The New York Times – February 24, 1911
Polish Grappler Gains the First Fall in 53: 13 and the Winning Fall in 18:00.
Stanislaus Zbyszko, the Polish wrestler, won the catch-as-catch-can finish match with Pilakoff, the Finnish champion, at Sulzer’s Harlem River Casino last night, gaining two straight falls. The first was secured in 53:13, with a crotch and scissors hold, and the second came in 18 minutes with a scissors and bar hold. The big Pole showed himself Pilakoff’s superior at every stage of the contest, and the only thing in doubt after the first few minutes was the length of time before Zbyszko would secure two falls. The Polish champion gave Pilakoff no chance to do any aggressive work, and gradually wore him down to submission.
The men shook hands at 10 o’clock and Zbyszko quickly secured a leg hold and forced Pilakoff to the matt. The latter was soon tide up in a half nelson and crotch hold but broke away and jumped to his feet. Zbyszko again put Pilakoff down and secured another half Nelson, but the Finn was able to break. Five minutes had been used up before Pilakoff assumed the aggressive, but it was only for a few seconds. At 7:30 Pilakoff again surprised Zbyszko, but the latter had no trouble in getting away. Continue reading
New York Herald – January 5, 1916
Photographs of Mort Henderson Show Remarkable Resemblance in Poses to the Mysterious Wrestler.
There is no reason why the “Masked Marvel,” who has caused wrestling “fans” and many others in all walks of life to do a lot of guessing since he first appeared in the tournament at the Manhattan Opera House, should not remove his mask, as it interferes with his work and his identity is conceded to be as good as proved. Continue reading
Posted in 1916
Tagged Alexander Aberg, Georg Lurich, George Bothner, Hjalmar Lundin, Karl Pospisil, Masked Marvel, Mort Henderson, Paul Pons, Peter Jelesnezow, Renato Gardini, Stanislaus Zbyszko, Sula Hevonpaa
(Copyright, 1905, by McClure, Phillips & Co.)
The Minneapolis Journal – December 3, 1905
The present vogue for wrestling, which became marked last year and which is exceedingly strong this season, is sufficient reason for calling the interested public’s attention to this, the not least interesting fact about wrestlers today that, unlike prize fighters, they are a pretty abstemious lot when out of training as well as when in. Continue reading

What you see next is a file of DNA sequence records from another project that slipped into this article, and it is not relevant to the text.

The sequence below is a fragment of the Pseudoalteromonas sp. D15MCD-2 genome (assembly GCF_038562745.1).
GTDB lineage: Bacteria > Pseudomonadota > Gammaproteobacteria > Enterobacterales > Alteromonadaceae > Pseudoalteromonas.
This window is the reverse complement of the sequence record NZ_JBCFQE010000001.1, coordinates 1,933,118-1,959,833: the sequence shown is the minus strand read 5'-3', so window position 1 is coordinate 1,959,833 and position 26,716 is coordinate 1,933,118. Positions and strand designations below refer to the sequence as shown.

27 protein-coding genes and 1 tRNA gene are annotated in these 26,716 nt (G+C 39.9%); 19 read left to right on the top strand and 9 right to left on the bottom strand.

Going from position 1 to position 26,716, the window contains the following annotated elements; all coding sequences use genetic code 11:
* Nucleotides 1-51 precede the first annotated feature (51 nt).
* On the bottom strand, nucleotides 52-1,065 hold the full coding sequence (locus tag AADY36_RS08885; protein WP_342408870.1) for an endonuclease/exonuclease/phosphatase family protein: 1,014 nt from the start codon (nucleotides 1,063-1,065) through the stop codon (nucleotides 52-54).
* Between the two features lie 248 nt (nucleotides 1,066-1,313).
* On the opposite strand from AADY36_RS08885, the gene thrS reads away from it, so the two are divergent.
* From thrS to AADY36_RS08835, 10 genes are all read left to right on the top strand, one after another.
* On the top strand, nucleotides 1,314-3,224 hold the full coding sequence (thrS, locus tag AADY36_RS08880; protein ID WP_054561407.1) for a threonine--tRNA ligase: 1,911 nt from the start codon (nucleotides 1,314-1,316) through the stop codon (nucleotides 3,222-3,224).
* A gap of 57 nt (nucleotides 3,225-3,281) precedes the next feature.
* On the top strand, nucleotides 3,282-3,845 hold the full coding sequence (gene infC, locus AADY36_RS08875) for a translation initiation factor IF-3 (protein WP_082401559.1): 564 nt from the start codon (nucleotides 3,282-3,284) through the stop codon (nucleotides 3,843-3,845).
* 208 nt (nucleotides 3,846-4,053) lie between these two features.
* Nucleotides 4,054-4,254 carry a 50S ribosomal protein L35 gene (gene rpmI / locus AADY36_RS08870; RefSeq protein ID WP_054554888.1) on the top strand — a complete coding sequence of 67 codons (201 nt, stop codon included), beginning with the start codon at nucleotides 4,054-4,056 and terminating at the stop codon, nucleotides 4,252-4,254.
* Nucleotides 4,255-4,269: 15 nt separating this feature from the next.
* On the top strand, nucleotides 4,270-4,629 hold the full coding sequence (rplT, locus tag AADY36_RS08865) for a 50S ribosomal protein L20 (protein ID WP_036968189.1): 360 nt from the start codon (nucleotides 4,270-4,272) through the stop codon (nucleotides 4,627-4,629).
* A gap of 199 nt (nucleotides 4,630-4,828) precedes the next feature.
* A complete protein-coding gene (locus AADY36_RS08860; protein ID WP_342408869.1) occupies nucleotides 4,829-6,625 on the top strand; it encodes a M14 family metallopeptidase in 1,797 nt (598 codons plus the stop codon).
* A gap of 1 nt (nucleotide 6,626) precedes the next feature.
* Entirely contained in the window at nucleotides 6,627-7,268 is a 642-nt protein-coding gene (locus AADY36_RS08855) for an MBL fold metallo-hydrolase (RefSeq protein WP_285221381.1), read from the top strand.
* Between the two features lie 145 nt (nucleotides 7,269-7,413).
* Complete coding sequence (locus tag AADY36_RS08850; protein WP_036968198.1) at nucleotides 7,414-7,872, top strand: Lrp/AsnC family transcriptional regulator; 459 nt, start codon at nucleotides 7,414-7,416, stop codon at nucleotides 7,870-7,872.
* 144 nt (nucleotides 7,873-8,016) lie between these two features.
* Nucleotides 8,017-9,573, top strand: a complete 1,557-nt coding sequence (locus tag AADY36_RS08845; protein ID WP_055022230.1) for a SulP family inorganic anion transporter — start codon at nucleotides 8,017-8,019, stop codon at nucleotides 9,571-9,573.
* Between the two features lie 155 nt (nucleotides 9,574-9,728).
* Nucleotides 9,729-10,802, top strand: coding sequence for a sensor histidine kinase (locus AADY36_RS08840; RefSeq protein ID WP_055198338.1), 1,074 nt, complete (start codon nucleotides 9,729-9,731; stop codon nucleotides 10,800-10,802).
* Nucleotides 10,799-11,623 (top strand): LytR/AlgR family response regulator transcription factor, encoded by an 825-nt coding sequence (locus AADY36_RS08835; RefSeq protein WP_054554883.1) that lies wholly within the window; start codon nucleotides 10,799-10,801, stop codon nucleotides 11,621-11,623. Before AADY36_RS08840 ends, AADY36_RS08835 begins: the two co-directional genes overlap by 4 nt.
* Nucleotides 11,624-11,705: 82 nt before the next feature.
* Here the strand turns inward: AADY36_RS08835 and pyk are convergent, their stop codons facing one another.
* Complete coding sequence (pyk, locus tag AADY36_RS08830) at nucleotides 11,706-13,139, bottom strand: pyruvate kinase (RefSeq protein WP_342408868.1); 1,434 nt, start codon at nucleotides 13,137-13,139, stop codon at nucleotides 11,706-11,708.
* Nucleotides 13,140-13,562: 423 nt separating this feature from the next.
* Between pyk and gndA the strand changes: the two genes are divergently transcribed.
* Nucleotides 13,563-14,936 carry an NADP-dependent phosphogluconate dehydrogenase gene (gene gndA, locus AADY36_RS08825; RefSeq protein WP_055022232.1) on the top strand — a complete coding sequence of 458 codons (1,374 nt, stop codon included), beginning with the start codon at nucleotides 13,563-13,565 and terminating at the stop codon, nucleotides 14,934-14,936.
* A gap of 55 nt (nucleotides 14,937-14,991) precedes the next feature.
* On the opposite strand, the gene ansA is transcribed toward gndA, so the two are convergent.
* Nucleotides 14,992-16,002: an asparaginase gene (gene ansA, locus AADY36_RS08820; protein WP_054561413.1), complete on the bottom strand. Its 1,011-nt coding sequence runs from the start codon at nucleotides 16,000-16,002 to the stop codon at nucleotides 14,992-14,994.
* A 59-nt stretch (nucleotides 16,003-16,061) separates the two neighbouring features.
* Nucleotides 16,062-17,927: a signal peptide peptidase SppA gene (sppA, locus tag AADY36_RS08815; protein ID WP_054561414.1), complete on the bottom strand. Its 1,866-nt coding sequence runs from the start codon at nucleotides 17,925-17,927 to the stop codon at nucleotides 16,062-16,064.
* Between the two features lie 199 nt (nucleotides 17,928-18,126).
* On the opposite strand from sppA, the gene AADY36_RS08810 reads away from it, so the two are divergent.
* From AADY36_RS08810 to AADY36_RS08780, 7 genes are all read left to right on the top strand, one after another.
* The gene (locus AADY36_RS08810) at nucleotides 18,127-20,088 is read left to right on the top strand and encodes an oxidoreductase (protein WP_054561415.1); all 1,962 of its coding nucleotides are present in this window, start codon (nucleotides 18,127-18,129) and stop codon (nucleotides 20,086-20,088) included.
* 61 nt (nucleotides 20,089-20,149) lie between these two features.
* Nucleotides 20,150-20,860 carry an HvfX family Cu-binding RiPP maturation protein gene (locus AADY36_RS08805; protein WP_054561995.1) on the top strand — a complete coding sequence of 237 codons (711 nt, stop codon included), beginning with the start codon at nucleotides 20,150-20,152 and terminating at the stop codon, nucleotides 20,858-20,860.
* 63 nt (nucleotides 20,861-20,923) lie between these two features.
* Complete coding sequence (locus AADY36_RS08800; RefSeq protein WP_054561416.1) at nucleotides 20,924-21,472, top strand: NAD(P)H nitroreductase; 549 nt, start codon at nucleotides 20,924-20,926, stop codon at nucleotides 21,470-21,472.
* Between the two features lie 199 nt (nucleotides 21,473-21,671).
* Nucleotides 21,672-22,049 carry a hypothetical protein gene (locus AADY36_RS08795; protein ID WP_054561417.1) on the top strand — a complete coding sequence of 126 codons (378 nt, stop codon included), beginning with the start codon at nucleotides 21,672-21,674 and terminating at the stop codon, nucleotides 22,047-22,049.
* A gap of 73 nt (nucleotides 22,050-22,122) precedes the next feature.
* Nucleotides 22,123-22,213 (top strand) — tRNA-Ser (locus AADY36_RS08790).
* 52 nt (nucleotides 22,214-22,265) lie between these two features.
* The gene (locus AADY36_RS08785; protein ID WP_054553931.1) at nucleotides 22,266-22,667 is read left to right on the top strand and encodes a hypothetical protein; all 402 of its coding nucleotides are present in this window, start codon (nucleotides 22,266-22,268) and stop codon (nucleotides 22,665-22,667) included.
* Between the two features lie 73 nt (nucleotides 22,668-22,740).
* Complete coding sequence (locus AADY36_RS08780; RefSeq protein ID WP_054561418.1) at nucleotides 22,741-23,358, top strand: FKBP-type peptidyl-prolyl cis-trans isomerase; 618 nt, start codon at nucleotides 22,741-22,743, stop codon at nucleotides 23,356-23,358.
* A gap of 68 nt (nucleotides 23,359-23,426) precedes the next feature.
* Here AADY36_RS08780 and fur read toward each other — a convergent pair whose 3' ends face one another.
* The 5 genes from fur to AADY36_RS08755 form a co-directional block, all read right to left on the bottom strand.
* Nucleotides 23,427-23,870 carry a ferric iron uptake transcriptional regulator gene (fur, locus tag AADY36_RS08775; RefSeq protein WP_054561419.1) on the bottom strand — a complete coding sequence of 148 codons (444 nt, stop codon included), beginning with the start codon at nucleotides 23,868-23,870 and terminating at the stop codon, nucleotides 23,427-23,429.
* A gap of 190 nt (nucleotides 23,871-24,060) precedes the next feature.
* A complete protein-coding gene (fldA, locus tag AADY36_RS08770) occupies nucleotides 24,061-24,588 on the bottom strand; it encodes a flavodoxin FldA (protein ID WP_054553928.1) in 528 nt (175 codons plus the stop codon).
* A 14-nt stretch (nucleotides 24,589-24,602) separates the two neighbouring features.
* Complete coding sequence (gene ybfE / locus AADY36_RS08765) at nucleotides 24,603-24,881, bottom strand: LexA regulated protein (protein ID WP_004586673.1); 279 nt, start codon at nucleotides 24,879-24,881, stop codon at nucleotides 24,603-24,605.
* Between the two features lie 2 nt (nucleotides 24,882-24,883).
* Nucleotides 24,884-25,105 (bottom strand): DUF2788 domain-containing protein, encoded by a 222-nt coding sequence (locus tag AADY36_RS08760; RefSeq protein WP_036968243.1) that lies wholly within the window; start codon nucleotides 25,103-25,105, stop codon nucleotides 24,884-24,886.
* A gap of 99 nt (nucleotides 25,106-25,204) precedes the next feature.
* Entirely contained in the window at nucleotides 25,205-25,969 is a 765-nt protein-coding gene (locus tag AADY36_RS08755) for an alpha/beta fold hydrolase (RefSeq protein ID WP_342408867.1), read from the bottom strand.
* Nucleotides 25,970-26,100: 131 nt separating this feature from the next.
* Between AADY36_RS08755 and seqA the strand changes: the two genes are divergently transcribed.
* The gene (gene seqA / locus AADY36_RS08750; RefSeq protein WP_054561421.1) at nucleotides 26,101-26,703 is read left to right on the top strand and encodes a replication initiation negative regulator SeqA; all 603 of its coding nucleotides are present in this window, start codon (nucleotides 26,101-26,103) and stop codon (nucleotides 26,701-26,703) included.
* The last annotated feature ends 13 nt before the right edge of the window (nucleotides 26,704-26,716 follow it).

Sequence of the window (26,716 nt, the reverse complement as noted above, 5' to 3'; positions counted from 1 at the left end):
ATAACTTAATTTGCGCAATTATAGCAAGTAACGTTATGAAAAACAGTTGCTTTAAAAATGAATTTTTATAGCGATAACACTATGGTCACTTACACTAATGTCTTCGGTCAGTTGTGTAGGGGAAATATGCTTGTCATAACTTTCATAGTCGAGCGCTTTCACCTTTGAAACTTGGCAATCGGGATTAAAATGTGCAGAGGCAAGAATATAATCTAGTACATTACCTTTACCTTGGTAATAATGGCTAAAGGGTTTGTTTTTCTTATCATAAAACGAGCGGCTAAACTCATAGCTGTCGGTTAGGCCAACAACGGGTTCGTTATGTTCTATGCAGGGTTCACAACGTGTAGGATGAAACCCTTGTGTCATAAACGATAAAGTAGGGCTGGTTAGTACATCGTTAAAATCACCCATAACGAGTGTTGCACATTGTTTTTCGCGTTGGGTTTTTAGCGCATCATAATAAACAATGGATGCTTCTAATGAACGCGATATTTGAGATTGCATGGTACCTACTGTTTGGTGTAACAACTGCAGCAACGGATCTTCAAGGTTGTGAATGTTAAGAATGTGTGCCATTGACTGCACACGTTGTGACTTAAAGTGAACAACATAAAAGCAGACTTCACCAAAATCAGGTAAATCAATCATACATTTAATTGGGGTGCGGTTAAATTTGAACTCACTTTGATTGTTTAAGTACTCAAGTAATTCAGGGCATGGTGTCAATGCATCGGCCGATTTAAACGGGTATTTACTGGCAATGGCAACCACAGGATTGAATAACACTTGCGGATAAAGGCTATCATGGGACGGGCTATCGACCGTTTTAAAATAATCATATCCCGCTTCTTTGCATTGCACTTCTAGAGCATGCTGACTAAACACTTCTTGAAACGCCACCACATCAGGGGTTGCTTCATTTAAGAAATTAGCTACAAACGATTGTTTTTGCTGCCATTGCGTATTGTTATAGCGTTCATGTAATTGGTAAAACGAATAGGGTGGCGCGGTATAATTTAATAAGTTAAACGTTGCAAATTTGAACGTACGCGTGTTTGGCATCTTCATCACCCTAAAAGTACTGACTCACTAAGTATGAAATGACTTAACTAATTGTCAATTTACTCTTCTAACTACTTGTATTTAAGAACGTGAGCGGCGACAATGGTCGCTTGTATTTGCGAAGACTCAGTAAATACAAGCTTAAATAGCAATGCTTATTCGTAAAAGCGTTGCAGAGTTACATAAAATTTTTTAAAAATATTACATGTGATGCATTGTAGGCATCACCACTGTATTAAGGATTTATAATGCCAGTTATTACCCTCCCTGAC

New York World-Telegram – March 19, 1935
Danno O’Mahoney, the Irish whip specialist here with an eye on the world title, last night dispatched Jim Browning of Missouri, former champion, in Madison Square Garden. The attendance was 7,500. Continue reading
Posted in 1935
Tagged Abe Goldberg, Al Bisignano, Dan O'Mahoney, Dr. Harry Fields, George Bothner, George Zaharias, Ivan Vernyhora, Jim Browning, Joe Dusek, Little Wolf, Pat McKay, Rudy Dusek, Sam Cordovano
The New York Times – April 24, 1906
Two unusual wrestling attractions are scheduled for to-night at the Grand Central Palace, Forty-third Street and Lexington Avenue. John Piening, the “Butcher Boy,” who is conceded to be the cleverest Graeco-Roman wrestler in America, and Fred Beell, the best light heavyweight in the West, will meet in a match at mixed styles and the struggle is to be to a finish. Beell is an aggressive wrestler, and while Piening is the favorite he will undoubtedly be compelled to use every trick at his command to win. The other encounter will bring together Harvey Parker, the “Little Demon,” and George Bothner, who many good judges believe will defeat the lightweight champion.
The Evening News – January 4, 1906
George Bothner will be at Princeton three times a week until April 1, to coach the university wrestling team.
Charles Hackenschmidt, cousin of the Russian Lion, is on a wrestling tour of America.
The New York Times – April 8, 1905
Higashi Says Tricky Methods Were Used In Match with Bothner.
Higashi, the Japanese jiu-jitsu wrestler, who was thrown three times by George Bothner in the match on Thursday night in Grand Central Palace, yesterday issued a long statement. In it he contends that he was unfairly treated in respect to a non-observance of the rules that had been agreed upon a well as in the decisions made by the referee and Bothner’s judge. Continue reading
The New York Times – March 26, 1905
Prof. Higashi and George Bothner to Meet in Match to Finish.
The efficiency of the Japanese art of jiu jitsu is at last to have a real test in a match to a finish made yesterday between Prof. Katsuguma Higashi, one of the foremost exponents of this Oriental science in the United States, and George Bothner of this city, the champion lightweight wrestler at catch-as-catch-can style. Continue reading
The New York Times – December 16, 1914
Victory Over Miyake His Last Bout–Defeated Many Champions.
George Bothner has retired. These four words mark the end of the competitive career of one of the greatest exponents of scientific wrestling. Unlike many who never know when the tide is setting in against them, until defeat has cut its scar on the records. Bothner retires when he is still at the top flushed with a final taste of victory. Nothing could have been more decisive than his defeat of Tarro Miyake Monday night, and nothing could better demonstrate the reason for the high public favor in which the champion has always been held. Bothner, who is now in his forty-eighth year, showed the same skill and generalship which marked his earlier career and played the game as he has done many times before under the handicap of odds that would have discouraged most men. Continue reading
New York Tribune – February 22, 1913
Wrestling Bout Between Bothner and Irslinger Is Halted.
A new record in wrestling was established when Henry Irslinger, the middleweight and light heavyweight champion of Europe, and George Bothner, the national lightweight champion, grappled for almost four hours yesterday morning at Brown’s Gymnasium without either contestant gaining a fall. Continue reading